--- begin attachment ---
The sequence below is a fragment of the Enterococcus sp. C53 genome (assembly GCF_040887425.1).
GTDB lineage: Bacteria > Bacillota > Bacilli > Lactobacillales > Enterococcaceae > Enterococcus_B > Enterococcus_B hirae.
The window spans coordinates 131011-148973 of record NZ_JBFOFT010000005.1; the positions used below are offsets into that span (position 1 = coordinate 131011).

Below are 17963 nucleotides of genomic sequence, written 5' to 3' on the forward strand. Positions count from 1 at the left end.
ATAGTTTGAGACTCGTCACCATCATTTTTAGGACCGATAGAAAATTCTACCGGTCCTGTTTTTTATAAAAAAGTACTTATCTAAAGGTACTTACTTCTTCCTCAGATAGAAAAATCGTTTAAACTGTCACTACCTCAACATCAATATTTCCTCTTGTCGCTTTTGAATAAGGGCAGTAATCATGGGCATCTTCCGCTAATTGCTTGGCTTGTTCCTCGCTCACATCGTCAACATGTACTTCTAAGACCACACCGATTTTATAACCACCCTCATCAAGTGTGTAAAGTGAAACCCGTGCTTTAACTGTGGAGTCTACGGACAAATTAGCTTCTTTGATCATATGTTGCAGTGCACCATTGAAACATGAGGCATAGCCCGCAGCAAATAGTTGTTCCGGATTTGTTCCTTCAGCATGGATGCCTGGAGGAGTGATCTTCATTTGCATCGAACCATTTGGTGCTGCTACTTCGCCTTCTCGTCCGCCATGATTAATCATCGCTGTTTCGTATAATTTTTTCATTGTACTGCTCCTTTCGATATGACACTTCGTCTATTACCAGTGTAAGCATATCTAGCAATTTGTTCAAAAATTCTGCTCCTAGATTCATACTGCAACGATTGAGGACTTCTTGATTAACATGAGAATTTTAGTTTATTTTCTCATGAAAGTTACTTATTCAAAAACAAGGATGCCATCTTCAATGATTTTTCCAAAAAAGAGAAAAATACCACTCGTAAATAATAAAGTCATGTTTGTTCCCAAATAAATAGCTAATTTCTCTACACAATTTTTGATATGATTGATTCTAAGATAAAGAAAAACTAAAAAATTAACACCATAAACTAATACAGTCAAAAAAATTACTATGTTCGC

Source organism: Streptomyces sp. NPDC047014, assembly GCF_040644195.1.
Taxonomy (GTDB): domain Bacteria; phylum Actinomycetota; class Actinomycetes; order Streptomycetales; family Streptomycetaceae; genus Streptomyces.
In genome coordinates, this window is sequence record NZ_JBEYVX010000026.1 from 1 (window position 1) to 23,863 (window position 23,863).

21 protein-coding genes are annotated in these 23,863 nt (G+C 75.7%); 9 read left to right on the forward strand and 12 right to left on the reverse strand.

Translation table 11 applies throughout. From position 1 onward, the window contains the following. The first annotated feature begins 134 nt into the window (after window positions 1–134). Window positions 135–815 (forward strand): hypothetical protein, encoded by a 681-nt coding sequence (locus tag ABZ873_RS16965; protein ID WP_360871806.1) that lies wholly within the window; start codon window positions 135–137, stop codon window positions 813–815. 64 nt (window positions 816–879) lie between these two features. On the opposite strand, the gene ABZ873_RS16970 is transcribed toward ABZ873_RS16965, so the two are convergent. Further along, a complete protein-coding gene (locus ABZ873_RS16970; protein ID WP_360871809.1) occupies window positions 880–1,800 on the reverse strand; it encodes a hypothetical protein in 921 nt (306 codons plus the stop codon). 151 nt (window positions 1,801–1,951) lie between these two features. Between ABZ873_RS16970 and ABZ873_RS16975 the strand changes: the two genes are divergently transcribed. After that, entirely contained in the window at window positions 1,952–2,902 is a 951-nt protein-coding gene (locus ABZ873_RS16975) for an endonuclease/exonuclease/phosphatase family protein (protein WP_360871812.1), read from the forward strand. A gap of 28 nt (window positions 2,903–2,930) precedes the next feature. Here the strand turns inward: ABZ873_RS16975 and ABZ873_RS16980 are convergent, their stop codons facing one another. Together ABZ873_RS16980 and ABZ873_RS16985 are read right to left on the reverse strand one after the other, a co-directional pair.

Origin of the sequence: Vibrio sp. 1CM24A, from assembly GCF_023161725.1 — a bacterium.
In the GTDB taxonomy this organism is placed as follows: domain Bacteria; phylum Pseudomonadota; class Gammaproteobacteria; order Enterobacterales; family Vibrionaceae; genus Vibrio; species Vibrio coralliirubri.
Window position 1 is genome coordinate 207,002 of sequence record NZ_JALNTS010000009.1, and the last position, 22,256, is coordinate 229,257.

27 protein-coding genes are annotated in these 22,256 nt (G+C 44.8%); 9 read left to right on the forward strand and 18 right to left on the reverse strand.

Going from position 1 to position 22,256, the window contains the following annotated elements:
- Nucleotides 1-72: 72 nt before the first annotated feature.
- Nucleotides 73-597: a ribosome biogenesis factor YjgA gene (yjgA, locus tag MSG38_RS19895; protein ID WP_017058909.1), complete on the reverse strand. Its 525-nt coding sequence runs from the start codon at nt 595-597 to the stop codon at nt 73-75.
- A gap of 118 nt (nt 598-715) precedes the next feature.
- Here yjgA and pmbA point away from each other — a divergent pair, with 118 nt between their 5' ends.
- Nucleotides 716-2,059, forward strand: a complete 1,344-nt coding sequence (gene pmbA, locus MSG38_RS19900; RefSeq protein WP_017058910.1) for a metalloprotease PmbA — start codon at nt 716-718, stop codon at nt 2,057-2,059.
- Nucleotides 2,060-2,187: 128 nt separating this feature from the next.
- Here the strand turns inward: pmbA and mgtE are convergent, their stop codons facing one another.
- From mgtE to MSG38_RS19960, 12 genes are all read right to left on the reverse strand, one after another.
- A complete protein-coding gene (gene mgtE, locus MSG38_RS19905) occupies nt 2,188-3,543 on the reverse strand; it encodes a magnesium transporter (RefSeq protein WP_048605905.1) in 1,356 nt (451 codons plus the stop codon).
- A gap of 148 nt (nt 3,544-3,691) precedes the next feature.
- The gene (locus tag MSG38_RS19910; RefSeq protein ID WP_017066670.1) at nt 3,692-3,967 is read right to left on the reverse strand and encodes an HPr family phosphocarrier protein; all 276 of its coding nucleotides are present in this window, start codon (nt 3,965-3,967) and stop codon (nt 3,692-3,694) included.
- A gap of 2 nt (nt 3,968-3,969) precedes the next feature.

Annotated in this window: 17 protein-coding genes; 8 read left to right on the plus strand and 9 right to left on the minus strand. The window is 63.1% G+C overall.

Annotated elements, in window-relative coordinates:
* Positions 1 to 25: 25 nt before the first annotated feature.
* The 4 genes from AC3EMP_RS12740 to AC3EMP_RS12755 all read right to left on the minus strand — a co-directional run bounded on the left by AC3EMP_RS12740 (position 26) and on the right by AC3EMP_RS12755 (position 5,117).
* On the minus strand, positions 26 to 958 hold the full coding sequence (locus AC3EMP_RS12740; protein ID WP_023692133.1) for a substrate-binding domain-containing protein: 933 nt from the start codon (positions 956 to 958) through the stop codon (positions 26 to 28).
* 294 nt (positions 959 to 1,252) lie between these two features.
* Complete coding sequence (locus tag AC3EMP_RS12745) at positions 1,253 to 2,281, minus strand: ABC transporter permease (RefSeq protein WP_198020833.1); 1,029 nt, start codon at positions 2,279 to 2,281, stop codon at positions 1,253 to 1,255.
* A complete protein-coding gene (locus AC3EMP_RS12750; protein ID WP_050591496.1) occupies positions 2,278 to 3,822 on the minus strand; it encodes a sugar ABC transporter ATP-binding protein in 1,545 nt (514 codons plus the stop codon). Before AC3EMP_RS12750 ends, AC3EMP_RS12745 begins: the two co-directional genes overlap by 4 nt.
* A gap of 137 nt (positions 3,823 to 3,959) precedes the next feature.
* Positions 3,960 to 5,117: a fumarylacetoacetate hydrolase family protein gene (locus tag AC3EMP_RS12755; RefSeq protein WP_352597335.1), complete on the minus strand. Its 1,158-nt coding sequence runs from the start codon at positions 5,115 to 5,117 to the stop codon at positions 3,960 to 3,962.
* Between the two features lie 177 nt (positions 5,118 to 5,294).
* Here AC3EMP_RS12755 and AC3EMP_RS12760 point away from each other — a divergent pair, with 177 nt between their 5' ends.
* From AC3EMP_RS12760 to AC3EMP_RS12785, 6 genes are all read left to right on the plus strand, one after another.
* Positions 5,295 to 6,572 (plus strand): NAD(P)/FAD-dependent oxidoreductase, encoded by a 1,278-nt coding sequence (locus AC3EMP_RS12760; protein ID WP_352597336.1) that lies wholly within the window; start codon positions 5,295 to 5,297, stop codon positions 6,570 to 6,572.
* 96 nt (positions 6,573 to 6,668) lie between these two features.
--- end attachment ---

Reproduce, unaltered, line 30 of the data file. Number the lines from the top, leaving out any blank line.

* Positions 1 to 25: 25 nt before the first annotated feature.